Edited by Kristin Davidse and Anne-Marie Simon-Vandenbergen
[Functions of Language 8:2] 2001
► pp. 283–324
Nominalization as an ‘interpersonally-driven’ system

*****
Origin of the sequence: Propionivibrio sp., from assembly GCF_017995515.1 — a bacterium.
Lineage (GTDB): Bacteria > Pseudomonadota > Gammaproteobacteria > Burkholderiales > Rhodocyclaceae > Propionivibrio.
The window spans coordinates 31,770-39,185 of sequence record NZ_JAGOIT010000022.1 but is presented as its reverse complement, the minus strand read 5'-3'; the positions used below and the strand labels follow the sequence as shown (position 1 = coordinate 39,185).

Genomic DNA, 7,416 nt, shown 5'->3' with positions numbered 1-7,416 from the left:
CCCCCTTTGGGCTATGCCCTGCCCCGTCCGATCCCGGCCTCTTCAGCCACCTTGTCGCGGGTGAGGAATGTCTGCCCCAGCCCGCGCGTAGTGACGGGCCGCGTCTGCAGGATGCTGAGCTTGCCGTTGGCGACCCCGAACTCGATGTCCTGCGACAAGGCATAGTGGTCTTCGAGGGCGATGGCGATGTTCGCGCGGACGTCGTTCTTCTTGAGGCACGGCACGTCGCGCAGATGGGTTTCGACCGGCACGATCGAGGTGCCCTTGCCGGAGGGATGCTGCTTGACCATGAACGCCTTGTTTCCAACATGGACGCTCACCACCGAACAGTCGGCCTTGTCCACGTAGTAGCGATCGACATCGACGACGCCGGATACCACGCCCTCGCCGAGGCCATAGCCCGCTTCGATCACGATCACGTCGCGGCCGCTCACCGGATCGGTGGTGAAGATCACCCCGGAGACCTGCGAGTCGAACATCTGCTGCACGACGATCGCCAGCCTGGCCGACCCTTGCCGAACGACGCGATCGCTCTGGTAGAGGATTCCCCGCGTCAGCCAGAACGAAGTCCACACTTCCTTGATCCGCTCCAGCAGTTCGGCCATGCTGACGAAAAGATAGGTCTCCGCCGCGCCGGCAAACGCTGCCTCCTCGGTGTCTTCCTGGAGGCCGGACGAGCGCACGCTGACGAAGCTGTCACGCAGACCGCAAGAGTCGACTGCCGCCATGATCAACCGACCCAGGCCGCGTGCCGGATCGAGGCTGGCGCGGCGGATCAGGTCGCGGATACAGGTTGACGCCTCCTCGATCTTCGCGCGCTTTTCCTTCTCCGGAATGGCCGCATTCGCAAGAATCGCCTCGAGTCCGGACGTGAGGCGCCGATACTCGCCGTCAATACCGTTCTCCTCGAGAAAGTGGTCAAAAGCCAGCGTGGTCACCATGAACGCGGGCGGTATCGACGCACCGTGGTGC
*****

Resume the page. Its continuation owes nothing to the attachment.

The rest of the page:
This paper analyzes different types of deverbal -er nominals and factive nominalizations and argues that they can only be fully described and generalized across if, in addition to their ideational properties, the interpersonal categories which they realize are also considered. It is shown that interpersonal functions such as Subject/person deixis, finite/non-finite grounding and the Mood-relation between them are not exclusively clausal categories, but that they are equally operative at word level and in the nominal group. In factive and -er nominalizations, they set us on the track of the systems’ basic grammatico-semantic characteristics: the link which deverbal -er nominalizations establish between an entity and a process turns out to be strikingly similar to that realized by the Subject and the Finite at clause level; the analysis of the internal, interpersonal properties of that-factives, the fact that-constructions and gerundive factives confirms their downranked or ‘nominal’ nature and enables us to define factivity more accurately.
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